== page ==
Nah, there are also the teams/projects with vast inexperience, and where everybody knows how to solve the problem directly.

Re:Other things too (4, Insightful)

perpenso (1613749) | about 8 months ago | (#45582083)

what's wrong with agile?

Nothing in theory, **if** your project meets a certain profile. The real problem is that some people tend to implement an agile process in terrible ways, more so with "extreme programming" (XP). For example paired programming with constantly changing pairs, including pairs where a member is on unfamiliar ground. This may work for some projects or tasks but it is not going to work for others. Where agile/XP can go wrong is where management/leaders believes that this sort of paired programming is always of benefit.

Plus in the above example basic human psychology is ignored. Some people are most productive when they are not bouncing between different domains every day or two. Some people are wired to work in a more depth first manner, not so much breadth first. To force the later to constantly bounce between domains, well management/leadership is basically sabotaging their efficiency. Perhaps some people should only pair in a new domain every month or two.

Assuming a particular task should be paired at all.

Similar problems can be found in other aspects of agile/xp doctrine. Management/Leadership is hard. There is no magic bullet. Great ideas tend to work best under specific circumstances. Deciding when to stick with doctrine and when to deviate from doctrine, or to pick doctrine A over doctrine B, is what makes it so hard.

Just to expand on management (1)

NotSoHeavyD3 (1400425) | about 8 months ago | (#45582465)

It seems like agile would be good if you need something quick. So management hears "Oh it's quicker than what you're doing" and dive on that like a pigeon on a French fry. Honestly the agile I do currently should just be called "go fast, be stupid" because that's how it works out.

Re:Other things too (1)

Trepidity (597) | about 8 months ago | (#45582647)

Wow, this part sounds absurd:

For example paired programming with constantly changing pairs, including pairs where a member is on unfamiliar ground.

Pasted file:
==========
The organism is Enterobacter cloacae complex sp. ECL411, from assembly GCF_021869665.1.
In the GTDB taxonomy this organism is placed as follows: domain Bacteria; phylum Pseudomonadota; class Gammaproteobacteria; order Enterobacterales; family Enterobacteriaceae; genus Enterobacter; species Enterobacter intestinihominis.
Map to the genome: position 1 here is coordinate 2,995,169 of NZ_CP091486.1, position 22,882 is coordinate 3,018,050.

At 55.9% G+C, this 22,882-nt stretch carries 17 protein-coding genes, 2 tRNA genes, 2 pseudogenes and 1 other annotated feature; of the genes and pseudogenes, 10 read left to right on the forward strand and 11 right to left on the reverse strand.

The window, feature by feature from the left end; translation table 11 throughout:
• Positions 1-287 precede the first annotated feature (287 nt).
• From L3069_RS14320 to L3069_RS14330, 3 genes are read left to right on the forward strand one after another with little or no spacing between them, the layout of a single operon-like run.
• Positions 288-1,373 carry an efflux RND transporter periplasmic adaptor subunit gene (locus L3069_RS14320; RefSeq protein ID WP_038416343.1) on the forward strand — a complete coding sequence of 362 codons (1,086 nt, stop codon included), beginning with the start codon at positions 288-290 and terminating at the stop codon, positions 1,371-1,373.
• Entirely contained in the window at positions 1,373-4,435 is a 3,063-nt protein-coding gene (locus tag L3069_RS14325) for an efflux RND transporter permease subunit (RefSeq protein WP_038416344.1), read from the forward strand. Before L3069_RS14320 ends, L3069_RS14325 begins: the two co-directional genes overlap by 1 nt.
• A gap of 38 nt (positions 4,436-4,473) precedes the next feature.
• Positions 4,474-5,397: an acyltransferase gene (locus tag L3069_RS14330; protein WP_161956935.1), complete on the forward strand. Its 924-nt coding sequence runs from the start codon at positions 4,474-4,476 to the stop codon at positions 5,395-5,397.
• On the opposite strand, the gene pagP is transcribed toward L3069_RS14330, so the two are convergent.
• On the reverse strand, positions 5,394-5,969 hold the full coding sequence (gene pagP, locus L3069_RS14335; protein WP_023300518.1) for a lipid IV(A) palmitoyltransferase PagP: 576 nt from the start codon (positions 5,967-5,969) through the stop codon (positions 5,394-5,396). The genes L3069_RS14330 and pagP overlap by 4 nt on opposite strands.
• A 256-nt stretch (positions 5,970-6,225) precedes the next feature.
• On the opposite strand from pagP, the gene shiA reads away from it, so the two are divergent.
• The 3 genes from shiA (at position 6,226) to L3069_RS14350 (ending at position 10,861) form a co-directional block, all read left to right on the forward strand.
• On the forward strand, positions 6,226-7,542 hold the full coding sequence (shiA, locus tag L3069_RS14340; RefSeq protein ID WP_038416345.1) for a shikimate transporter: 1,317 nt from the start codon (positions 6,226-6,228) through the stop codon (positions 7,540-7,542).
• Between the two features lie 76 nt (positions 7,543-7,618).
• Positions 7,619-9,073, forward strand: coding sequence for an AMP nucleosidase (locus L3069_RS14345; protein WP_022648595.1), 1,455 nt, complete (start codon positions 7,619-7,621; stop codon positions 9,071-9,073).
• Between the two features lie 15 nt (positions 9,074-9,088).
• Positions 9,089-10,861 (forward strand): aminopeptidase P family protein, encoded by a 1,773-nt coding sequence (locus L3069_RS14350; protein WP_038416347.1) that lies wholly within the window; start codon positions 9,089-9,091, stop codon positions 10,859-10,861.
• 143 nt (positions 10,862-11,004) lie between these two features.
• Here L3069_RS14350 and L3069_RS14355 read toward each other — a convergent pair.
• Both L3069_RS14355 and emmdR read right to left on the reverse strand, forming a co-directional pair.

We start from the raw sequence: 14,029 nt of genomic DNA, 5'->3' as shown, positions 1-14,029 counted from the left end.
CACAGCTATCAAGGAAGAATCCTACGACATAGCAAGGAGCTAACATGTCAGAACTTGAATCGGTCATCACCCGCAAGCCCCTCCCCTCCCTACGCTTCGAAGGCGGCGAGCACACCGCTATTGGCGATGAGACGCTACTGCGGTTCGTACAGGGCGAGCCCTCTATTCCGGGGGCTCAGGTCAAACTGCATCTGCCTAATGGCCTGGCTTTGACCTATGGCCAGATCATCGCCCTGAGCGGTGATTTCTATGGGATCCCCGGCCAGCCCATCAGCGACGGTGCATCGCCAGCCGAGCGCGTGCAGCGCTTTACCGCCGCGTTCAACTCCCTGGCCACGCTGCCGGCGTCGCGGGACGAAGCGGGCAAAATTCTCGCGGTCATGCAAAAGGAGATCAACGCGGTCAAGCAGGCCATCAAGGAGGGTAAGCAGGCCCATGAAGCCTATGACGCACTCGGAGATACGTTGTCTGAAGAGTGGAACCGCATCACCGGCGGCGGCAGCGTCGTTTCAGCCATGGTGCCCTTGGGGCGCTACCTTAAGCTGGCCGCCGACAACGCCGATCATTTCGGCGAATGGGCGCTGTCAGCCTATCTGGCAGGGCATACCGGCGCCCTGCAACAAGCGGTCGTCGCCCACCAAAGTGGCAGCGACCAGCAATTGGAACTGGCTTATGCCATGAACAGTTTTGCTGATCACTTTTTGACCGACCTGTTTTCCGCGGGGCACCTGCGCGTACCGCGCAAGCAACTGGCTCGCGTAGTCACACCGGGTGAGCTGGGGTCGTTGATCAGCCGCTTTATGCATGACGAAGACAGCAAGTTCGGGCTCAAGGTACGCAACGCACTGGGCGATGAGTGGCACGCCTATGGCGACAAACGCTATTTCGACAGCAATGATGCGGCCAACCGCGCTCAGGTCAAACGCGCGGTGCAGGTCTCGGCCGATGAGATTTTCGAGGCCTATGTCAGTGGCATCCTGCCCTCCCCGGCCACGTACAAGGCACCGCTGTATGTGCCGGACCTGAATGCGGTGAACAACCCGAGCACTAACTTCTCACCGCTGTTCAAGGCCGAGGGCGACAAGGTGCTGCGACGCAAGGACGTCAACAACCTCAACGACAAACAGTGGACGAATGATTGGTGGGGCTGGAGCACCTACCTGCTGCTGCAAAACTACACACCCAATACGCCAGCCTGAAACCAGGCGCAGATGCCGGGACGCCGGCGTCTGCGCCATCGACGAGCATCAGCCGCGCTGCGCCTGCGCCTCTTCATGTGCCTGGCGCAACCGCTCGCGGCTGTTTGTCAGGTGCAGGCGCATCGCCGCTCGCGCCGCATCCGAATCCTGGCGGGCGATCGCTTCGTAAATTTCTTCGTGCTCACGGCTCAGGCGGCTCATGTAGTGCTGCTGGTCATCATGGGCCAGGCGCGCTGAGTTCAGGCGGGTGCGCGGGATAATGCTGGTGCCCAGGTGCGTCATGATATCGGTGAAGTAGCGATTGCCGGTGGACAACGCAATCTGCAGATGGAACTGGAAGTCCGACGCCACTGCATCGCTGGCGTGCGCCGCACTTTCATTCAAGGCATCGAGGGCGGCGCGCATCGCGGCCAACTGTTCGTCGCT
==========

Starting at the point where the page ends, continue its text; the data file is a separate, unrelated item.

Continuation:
Is there XP literature actually advocating that, with a theory behind why it's a good idea? Or is this some kind of DIY management innovation? Honestly it sounds Extreme more in the sense of a reality TV show: watch this wacky company that randomly assigns untrained people to a new job every day, with new partners they've never worked with before! See what hijinks ensue!

Here's what Agile means nowadays (3, Insightful)

Anonymous Coward | about 8 months ago | (#45582171)

People use "agile" as a way to start coding when they have no requirements.

Then when they produce the predictable crap anyway, they claim they have to go live because "well, we used Agile".

The worst part is....

PEOPLE ACTUALLY FALL FOR IT

Well one problem with agile (1)

NotSoHeavyD3 (1400425) | about 8 months ago | (#45582431)

Hey I've got a blocker can you help me?

Umm, sure since you interrupted me in the zone I might as well help you, what is it?

I can't install this USB device?

(thinking to self)You're supposedly a tech savvy IT professional with a decade of experience and the first thing you think of when you can't get a 3rd party USB device working is talk to software engineering since hey you know, co-location human interaction. Oh and you plug it in and it shows up as a serial port

Re:Other things too (2)

BVis (267028) | about 8 months ago | (#45582691)

Caveat: Outside looking in, have not technically worked in an Agile environment (although I have a new gig that is supposedly going to implement it Real Soon Now).

It seems to me that the main benefit to the business concerns in Agile is the ability to see something rudimentary right away, and be able to give better-informed feedback to the developers with regards to the features that are yet to be implemented. The trade-off is that the new features have costs associated with them, so the benefit to the developers is that that forces the business concerns to curb their scope accordingly, and hopefully provide better specs. However, what I can see happening is costs being invisible (or non-existent) to the business concerns, giving them a blank check to creep the scope and demand features that were never discussed in the planning stages (because the developers selfishly insisted on having adequate time to implement the features in a sane environment, thus committing the cardinal sin of pushing up a deadline).